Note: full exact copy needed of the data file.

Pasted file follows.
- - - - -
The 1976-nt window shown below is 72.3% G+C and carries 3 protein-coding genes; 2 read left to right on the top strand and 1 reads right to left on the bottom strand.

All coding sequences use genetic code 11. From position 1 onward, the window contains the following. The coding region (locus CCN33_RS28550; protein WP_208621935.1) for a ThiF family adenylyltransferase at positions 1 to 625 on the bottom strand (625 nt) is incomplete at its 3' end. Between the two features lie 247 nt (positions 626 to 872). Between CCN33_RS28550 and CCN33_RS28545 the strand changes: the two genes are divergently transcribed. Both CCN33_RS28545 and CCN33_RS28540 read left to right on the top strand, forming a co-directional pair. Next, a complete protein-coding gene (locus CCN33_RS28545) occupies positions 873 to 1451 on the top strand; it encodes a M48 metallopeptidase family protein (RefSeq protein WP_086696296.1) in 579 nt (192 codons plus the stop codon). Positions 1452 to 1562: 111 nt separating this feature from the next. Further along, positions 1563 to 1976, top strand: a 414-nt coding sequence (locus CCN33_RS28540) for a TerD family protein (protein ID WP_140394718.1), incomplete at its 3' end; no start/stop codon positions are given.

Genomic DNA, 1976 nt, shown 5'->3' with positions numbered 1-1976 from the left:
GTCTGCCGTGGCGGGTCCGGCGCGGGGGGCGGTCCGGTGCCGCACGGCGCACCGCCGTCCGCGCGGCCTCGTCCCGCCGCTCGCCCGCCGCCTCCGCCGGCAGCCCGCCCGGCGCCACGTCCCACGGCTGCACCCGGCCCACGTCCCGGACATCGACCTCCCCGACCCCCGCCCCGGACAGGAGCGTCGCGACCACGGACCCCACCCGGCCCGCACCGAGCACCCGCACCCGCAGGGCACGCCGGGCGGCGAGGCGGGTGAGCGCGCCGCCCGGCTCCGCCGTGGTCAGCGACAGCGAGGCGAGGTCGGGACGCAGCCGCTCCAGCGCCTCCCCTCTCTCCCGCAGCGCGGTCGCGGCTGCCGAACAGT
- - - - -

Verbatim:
The 1976-nt window shown below is 72.3% G+C and carries 3 protein-coding genes; 2 read left to right on the top strand and 1 reads right to left on the bottom strand.

All coding sequences use genetic code 11. From position 1 onward, the window contains the following. The coding region (locus CCN33_RS28550; protein WP_208621935.1) for a ThiF family adenylyltransferase at positions 1 to 625 on the bottom strand (625 nt) is incomplete at its 3' end. Between the two features lie 247 nt (positions 626 to 872). Between CCN33_RS28550 and CCN33_RS28545 the strand changes: the two genes are divergently transcribed. Both CCN33_RS28545 and CCN33_RS28540 read left to right on the top strand, forming a co-directional pair. Next, a complete protein-coding gene (locus CCN33_RS28545) occupies positions 873 to 1451 on the top strand; it encodes a M48 metallopeptidase family protein (RefSeq protein WP_086696296.1) in 579 nt (192 codons plus the stop codon). Positions 1452 to 1562: 111 nt separating this feature from the next. Further along, positions 1563 to 1976, top strand: a 414-nt coding sequence (locus CCN33_RS28540) for a TerD family protein (protein ID WP_140394718.1), incomplete at its 3' end; no start/stop codon positions are given.

Genomic DNA, 1976 nt, shown 5'->3' with positions numbered 1-1976 from the left:
GTCTGCCGTGGCGGGTCCGGCGCGGGGGGCGGTCCGGTGCCGCACGGCGCACCGCCGTCCGCGCGGCCTCGTCCCGCCGCTCGCCCGCCGCCTCCGCCGGCAGCCCGCCCGGCGCCACGTCCCACGGCTGCACCCGGCCCACGTCCCGGACATCGACCTCCCCGACCCCCGCCCCGGACAGGAGCGTCGCGACCACGGACCCCACCCGGCCCGCACCGAGCACCCGCACCCGCAGGGCACGCCGGGCGGCGAGGCGGGTGAGCGCGCCGCCCGGCTCCGCCGTGGTCAGCGACAGCGAGGCGAGGTCGGGACGCAGCCGCTCCAGCGCCTCCCCTCTCTCCCGCAGCGCGGTCGCGGCTGCCGAACAGT